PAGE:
A friend whose taste in books I admire loaned me The Light Between Oceans. I didn’t know anything about it other than she thought it was a terrific read.
Now, The Light Between Two Oceans is listed on Amazon.com under books or e-books>historical fiction> literary fiction. I admit to not being a lover of literary fiction. To me, the designation describes a novel in which not very much happens, but it happens beautifully.
The Light Between Oceans is achingly beautiful in its descriptive power thanks to the talents of its Australian author, M.L. Stedman, who steals into the minds of its two main characters, Tom and Isabel Sherbourne, to reveal their heartrending story.
Set on an Australian island in the post-WW1 years, Tom, a damaged survivor of the war to end all wars, is the Janus Rock lighthouse keeper and a man who suffers from survivor’s guilt.
His wife, Isabel, is a happy young woman who’s determined to make Tom a good wife and a fine mother for his children. Problem is, she never carries her babies to full term. On the heels of her fourth miscarriage, nearing a nervous breakdown, a dinghy carrying a dead man and a squalling infant girl washes up on the island. Isabel begs Tom to keep the child she calls Lucy. For love of his wife and his marriage, and despite his misgivings about those who may be missing the baby, he agrees. He buries the body and keeps the baby, violating government rules for lighthouse keeping and setting into motion a chain of events that will not stop until their lives are nearly ruined.
The story makes one give thought to the notion of what motherhood is; what rights a child has, or what’s best for a young child, and most of all, shows what happens when a loving husband follows his heart and defies his conscience and training, for when Tom and Isabel visit Isabel’s hometown after Lucy’s first birthday, they hear the story of a mother whose child went missing about the same time Lucy appeared on Janus Rock–a child in a dinghy with its father, a child beloved by a now distraught and some say slightly mad mother named Hannah Roennfeldt who still yearns for her daughter.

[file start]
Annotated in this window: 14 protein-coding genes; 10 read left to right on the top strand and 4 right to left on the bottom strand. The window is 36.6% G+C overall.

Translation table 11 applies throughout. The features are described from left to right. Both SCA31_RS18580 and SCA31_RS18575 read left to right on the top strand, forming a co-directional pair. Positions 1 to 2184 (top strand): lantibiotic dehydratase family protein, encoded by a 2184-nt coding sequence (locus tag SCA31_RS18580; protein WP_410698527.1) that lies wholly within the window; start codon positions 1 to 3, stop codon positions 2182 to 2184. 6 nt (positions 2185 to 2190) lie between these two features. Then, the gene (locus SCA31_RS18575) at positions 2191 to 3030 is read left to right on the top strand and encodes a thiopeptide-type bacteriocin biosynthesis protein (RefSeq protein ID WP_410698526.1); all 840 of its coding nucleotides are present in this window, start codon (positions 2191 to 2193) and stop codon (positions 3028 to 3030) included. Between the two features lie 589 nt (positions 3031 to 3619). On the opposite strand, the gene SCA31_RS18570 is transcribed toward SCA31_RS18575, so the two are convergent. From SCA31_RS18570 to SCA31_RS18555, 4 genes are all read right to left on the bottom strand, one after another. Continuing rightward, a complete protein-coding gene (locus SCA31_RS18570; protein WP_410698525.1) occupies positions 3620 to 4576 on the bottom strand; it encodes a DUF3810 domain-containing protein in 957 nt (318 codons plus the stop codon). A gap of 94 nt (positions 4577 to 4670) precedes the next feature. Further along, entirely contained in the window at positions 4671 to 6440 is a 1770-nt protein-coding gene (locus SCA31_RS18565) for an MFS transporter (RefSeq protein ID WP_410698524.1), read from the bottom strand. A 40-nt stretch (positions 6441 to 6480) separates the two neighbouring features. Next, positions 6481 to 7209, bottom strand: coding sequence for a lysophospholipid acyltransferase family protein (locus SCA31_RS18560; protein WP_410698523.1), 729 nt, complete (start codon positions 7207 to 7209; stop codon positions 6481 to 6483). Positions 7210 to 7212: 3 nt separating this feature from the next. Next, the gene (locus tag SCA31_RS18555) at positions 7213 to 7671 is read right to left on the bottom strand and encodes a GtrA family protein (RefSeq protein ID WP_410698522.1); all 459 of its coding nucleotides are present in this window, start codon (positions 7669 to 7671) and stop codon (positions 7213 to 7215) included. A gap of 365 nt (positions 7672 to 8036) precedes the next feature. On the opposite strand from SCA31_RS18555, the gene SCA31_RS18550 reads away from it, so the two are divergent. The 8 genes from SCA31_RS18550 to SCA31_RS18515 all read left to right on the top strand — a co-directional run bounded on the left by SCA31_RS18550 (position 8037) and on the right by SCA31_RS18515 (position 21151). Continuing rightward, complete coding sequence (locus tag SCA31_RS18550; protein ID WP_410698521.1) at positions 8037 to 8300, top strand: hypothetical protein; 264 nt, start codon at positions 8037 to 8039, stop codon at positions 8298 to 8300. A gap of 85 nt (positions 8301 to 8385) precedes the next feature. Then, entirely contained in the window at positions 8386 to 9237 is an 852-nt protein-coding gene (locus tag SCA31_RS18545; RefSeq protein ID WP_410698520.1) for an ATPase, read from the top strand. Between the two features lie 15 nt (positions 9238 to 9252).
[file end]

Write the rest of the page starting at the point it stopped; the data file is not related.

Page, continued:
With his survivor guilt forcing him to help Hannah, Tom leaves notes for her. He means only to assuage Hannah’s fear that her daughter, Grace, is dead, while at the same time protecting Isabel and Lucy, but the notes resurrect Hannah’s hope of finding Grace. Her search raises questions about Tom and Isabel’s daughter in some folks’ minds. And when Tom leaves Hannah her daughter’s silver teething ring, a friend of Tom’s recognizes it as Lucy’s. Doubts about Lucy’s parentage and Tom and Isabel’s story become accusations of murder and kidnapping.
From here, though the writing moves the reader to tears more than once, you can guess what happens. Lucy is torn from Isabel’s arms. To spare Isabel in her shattered state, Tom shoulders the blame for the crime and risks prison. Hannah tries hard to capture her daughter’s love. Lucy, or Grace, is literally ripped from the arms of the woman she loves, the only woman she knows as her mother,and handed over to her birth mother. The law’s attitude is pretty blunt. Little Lucy–or Grace–will get over it. Never mind that she acts out plays with her new toys, little scenes so chilling, so telling of the child’s anxiety that the reader winces.
You can guess who wins the child. You can guess which couple become estranged and why. This much follows the legal, moral, and natural paths. So in that respect, once the wrong is uncovered and the wheels of justice are set in motion, there is no real climax though hearts are broken and characters are changed .
Is that where the story ends? Yes and no. Will I tell you HOW it ends? That’s a no. You’ll have to read it to find out. Despite being maddeningly predictable for its latter half, to stop reading would be like trying to turn away from watching a train wreck. The writing, by turns irresistible in its starkness, sparkling in its descriptive power, evocative, and poignant, compels the reader to continue on to its end.